The Lessons from Jesse Livermore Series explores the trading philosophy and trading rules of renowned trader, Jesse Livermore. Although developed a century ago, Livermore’s ideas have great relevance for today’s traders. Here Livermore discusses why in trading it’s best to be a loner.
Play A Lone Hand
“I didn’t have a following. ( within the brokerage houses ) I kept my business to myself. It was a one-man business, anyhow. It was my head, wasn’t it? Prices either were going the way I doped them out, without any help from friends or partners, or they were going the other way, and nobody could stop them out of kindness to me. I couldn’t see where I needed to tell my business to anybody else. I’ve got friends, of course, but my business has always been the same—a one-man affair. That is why I have always played a lone hand.”
Reminiscences of a Stock Operator
Chapter 1; page 7; paragraph 2
Humans are social animals. They enjoy interacting with other people. That is the reason why Facebook can go from an idea in 2003 to 1.2B users in 2016. The recent political season brought tribalism into the spotlight. Are you a Republican or a Democrat? Mainstream centrists need not enter the conversation.
What does this have to do with trading? Quite a bit actually. Look at the popularity of StockTwits, Seeking Alpha, and other investing websites that have a heavy dose of social integrated into them. Trading chat rooms and Twitter add a whole new dimension. Lots of traders spend a lot of time on these sites and in the chat rooms. Are you a Bull or a Bear? blah blah blah. I wont condemn these sites universally because there are kernels of good information to be found, but there are many traps.
It is so easy to be sucked into endless debates that neither prove anything nor gain anything either. Its also very easy to be sucked into group think. I discussed in an earlier post how I got sucked into the bear camp earlier this year. It caused me not to trust my bullish charts; It was an expensive lesson.
I could go on and on about the evils of spending a lot of time in these places, but I will jump directly to Livermore’s conclusion. Trading is a one-man business. Your trades wont be helped by the opinion of others, but your mindset may well become polluted by them. And, does anyone really care if you are long $FB or $GPRO?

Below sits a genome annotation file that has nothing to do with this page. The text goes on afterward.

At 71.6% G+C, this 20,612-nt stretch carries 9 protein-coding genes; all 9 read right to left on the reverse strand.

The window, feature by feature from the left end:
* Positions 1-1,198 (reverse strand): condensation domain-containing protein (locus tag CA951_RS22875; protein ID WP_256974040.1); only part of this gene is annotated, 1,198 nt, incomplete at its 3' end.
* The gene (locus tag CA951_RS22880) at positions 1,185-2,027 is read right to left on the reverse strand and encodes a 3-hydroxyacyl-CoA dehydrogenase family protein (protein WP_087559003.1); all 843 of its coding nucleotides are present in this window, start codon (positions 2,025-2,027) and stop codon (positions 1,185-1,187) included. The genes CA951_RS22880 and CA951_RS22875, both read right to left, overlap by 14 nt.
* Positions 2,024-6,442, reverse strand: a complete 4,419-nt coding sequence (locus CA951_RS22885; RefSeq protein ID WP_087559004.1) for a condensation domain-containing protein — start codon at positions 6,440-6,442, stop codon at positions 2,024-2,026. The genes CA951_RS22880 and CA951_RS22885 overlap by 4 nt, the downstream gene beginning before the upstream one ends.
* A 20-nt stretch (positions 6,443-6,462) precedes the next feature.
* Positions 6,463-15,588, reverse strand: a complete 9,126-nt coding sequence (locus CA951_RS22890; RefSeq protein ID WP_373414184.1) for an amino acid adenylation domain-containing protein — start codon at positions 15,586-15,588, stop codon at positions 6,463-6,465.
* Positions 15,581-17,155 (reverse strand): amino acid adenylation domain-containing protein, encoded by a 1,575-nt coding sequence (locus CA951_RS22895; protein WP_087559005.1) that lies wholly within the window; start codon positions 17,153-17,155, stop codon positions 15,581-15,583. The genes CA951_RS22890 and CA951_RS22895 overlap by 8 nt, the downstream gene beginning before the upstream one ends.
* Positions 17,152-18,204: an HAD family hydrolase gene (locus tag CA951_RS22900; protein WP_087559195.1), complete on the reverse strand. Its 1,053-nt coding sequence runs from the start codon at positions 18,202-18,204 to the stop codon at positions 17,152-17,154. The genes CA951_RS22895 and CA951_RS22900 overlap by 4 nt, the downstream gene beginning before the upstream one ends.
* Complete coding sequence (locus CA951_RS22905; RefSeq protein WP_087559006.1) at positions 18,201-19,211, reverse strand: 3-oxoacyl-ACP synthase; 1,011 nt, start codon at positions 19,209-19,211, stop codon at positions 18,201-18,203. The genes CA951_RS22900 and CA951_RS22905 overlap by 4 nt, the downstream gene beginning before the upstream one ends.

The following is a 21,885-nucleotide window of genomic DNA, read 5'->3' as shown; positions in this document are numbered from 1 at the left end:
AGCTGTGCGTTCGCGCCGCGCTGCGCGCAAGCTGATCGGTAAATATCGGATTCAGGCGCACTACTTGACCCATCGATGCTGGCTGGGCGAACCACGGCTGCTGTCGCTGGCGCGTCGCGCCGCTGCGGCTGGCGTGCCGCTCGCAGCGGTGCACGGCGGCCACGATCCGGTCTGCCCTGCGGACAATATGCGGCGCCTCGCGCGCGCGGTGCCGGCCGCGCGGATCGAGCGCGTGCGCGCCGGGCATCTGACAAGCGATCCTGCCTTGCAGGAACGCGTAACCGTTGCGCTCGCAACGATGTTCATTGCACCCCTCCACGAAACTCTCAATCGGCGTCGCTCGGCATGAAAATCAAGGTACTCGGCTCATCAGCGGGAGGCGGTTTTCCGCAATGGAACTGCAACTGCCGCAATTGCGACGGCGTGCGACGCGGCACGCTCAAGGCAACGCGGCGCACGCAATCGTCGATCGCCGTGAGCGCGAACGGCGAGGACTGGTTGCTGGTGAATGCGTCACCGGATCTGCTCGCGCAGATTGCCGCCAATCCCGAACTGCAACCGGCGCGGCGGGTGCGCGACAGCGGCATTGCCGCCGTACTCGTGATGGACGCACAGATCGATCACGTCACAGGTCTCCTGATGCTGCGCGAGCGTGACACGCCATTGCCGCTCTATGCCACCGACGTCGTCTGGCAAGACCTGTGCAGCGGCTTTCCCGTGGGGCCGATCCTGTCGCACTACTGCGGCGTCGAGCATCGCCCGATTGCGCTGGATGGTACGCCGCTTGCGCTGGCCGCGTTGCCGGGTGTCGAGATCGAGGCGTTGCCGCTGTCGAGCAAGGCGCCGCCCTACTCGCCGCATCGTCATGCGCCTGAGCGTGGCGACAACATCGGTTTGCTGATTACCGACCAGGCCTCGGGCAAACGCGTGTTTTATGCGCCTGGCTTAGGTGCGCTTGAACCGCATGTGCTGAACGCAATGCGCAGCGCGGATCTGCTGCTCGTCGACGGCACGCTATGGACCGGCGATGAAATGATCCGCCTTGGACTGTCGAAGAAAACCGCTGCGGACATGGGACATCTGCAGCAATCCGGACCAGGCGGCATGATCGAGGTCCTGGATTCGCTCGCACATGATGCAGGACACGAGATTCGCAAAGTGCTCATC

Use the web to seek true knowledge; it can be a useful tool for you. Just remember that trading isnt a social club. Can you imagine a Market Wizard logging into StockTwits to post their latest trade? Can you imagine them wasting even 5 minutes debating their trade with a 43 year old, nameless person that is likely trading a paper account from their Mom’s basement? Its silly when you think of it that way.
- If you are a technical trader, as I am, all you need is your charts and a trading plan that you own.
- Review how much time you are spending on social sites. Take a hard look at it. Are you learning new things that are helping you improve as a trader or is the time spend on mindless banter that in the end may confuse and frustrate you more often than not.
- Consider distilling your social network down to 5 – 10 traders / authors / sites that truly benefit you. Let the the rest of the garbage go. You may experience, as I did, a new calmness and clarity of thought wash over you. You will see it present itself in crisper trades and better results.
- Move toward playing a lone hand. I have coaxed a few traders that I work with in this direction. To a person they have each dialed back their “social presence” and have seen tangible benefits. Try it for 60 days; what have you got to lose?
Happy Hunting and Good Trading!
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